It took years before I was finally run to ground, years of slow leaking, stumbling blindly forward until I fell.  And I tell myself I’m still who I was, that I’m no less a person for my illness.  But I can’t be who I was.  I can’t hold a job.  I can’t complete a role in a play.  I can write, but now I can’t direct and produce the way I used to.  I can be a parent, but I know I’m not nearly the parent I used to be, the one who was involved and active and who played with my children and got down on the ground with them.  I apologize to them more than I say yes to them.  They tell me it’s OK more than I tell them.  It’s not fair to any of us us, or Mary Ellen, who’s had to take up the slack.

These were the things I was supposed to do this week while the kids were out of school:  go help out at their practices, go to one of Mary El’s rehearsals so I could see how her show is going, have play-dates with with three of Mychal’s and Conor’s friends, and maybe play nine holes of golf with my Dad.  I did none of it, and odds are it will be weeks before I’m in shape to do any of it.  Every time I come back a little less.  I went from working 50 hours to working 40 to working 30 to not working to not leaving the house to hardly leaving the couch.  And I go to my blood doctor and see the folks with the wraps on their heads and their paper-thin skin and I know it could be much, much worse.  But it ain’t great, either.  It sure ain’t great.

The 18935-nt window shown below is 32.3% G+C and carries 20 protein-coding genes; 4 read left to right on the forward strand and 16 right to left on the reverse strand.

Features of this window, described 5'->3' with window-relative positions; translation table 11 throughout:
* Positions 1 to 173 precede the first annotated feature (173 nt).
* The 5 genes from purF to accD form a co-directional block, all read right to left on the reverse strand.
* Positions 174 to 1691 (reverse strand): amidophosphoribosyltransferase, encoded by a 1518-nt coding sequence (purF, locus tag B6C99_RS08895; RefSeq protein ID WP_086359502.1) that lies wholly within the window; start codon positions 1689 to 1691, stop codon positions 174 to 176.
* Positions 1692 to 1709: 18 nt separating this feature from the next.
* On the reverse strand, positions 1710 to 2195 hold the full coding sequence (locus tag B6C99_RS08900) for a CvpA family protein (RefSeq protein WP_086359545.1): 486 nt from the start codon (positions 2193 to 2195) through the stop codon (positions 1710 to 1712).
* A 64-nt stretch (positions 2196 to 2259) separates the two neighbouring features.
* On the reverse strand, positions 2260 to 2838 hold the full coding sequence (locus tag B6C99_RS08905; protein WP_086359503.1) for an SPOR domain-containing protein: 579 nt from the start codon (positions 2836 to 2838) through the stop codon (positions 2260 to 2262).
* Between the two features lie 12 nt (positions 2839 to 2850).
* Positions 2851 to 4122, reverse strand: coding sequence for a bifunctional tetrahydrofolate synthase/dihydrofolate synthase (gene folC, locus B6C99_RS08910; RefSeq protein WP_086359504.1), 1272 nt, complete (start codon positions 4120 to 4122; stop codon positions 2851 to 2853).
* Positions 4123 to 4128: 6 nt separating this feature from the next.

I probably won’t publish this–it’s the kind of stuff nobody wants to hear and nobody wants to say, so why bother making everyone uncomfortable.  Being sick sucks, big news flash!  If I was enjoying it, THAT would make an entertaining post.  Man bites dog.  There was a brief moment of levity, come to think of it.  Saturday night I dragged my sick, migraine-having butt downstairs to help the kids dye the eggs.  The kids are joking and laughing like the Looney Tunes characters that they are and Mychal gets caught up in what he’s talking about, turns around and slaps me right on my bald head.  I’ve had a headache for eight days.  I just stared at him, as his “What?” look turned to “What did I just do?”  He immediately leaves the room and has to be coaxed back by Mary El.  I thought it was kinda funny, after the shock wore off.

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    • Paul Coleman
    • April 25th, 2011

    Brian,

    Why good people suffer is not something I have any pat answer to. But I can tell you this: